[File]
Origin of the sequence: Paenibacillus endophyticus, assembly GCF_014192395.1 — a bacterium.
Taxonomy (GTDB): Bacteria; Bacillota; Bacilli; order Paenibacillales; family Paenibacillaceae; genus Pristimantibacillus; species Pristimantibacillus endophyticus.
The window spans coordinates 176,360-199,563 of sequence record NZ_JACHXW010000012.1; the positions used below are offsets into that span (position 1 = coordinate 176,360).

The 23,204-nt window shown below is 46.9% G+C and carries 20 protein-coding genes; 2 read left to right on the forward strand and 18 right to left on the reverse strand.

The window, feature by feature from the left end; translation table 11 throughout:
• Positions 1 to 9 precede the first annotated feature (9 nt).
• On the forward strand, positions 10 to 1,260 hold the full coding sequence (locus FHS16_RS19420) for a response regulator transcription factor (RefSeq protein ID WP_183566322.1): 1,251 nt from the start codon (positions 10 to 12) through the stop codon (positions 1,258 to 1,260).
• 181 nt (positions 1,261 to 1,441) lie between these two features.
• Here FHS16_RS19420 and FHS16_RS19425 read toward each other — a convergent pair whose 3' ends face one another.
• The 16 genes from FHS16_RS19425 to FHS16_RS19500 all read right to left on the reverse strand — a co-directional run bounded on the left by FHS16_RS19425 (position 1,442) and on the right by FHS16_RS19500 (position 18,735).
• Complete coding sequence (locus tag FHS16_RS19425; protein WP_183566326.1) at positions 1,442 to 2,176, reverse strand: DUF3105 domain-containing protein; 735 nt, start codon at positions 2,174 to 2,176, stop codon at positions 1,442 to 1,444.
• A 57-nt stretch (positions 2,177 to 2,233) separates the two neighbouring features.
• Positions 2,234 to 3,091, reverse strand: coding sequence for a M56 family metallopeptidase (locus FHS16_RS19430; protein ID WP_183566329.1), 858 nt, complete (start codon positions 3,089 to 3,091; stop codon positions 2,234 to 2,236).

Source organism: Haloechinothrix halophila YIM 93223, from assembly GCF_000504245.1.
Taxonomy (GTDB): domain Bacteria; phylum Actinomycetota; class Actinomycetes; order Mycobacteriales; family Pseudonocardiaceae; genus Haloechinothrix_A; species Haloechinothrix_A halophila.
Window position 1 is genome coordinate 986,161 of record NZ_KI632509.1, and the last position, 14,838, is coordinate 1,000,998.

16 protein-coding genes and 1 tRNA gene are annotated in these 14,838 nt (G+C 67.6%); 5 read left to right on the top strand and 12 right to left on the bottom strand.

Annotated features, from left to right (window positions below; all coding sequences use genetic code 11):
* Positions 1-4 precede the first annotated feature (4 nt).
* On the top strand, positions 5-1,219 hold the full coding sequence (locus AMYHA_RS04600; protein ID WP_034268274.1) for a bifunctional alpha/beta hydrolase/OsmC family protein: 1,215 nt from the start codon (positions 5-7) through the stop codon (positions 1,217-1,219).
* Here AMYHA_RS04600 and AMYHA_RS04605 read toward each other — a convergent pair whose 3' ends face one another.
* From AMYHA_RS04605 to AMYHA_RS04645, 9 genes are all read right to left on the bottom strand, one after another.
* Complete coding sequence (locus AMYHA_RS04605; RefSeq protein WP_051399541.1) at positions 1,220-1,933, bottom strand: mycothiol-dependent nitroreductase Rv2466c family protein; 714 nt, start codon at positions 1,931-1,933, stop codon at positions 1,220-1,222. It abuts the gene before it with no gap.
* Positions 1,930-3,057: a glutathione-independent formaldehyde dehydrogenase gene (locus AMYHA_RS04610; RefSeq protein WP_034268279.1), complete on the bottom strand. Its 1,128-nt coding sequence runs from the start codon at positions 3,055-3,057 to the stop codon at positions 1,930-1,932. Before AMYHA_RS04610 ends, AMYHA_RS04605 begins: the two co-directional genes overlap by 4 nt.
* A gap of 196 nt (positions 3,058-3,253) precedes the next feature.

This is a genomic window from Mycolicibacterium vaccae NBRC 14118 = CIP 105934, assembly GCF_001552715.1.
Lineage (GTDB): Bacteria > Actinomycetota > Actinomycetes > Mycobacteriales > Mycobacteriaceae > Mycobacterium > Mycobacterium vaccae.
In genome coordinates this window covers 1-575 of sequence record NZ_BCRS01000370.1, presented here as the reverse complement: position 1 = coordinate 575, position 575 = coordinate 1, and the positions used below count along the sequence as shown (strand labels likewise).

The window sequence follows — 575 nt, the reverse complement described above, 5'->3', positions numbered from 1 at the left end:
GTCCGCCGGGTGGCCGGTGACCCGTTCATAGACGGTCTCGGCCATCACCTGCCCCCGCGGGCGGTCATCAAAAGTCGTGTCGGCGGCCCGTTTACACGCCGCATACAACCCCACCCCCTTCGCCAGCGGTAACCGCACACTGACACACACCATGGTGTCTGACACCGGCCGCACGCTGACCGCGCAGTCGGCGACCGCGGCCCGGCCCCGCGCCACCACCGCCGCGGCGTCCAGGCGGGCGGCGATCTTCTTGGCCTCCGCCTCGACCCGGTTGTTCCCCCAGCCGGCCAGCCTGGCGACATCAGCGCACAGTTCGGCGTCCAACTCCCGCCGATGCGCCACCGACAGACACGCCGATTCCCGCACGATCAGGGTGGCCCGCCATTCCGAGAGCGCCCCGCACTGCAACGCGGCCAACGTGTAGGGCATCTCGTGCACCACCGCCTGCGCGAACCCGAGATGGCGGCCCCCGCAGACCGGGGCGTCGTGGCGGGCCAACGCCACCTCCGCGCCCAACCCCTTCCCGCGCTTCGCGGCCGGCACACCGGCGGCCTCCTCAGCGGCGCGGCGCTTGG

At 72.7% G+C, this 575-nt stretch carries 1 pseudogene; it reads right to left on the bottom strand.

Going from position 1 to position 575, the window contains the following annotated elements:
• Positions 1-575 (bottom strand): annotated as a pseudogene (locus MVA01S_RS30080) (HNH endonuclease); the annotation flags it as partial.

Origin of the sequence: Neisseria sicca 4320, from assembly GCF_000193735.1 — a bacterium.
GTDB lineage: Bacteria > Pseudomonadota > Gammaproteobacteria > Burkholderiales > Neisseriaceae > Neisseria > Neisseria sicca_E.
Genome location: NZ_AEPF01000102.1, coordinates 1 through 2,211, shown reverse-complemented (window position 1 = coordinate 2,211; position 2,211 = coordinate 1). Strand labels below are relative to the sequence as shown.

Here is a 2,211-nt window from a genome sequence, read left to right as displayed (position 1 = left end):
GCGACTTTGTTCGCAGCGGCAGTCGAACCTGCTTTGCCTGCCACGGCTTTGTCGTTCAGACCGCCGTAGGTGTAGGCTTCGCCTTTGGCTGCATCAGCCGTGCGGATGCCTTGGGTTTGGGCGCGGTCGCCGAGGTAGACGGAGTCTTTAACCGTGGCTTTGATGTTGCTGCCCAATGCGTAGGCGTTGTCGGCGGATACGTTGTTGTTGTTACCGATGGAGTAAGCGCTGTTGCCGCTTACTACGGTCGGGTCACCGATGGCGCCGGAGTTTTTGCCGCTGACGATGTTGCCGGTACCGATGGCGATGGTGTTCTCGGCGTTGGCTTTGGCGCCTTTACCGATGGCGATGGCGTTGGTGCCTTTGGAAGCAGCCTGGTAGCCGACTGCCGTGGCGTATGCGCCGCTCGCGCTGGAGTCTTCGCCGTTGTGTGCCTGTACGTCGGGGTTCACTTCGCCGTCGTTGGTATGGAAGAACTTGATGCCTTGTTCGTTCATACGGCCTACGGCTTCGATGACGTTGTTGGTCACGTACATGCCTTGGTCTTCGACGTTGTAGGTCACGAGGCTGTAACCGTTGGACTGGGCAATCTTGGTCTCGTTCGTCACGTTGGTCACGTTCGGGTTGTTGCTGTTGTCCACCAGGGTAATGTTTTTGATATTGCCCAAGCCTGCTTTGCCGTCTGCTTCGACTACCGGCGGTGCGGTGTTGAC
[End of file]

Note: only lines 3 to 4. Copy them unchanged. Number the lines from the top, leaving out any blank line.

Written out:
The window spans coordinates 176,360-199,563 of sequence record NZ_JACHXW010000012.1; the positions used below are offsets into that span (position 1 = coordinate 176,360).

The 23,204-nt window shown below is 46.9% G+C and carries 20 protein-coding genes; 2 read left to right on the forward strand and 18 right to left on the reverse strand.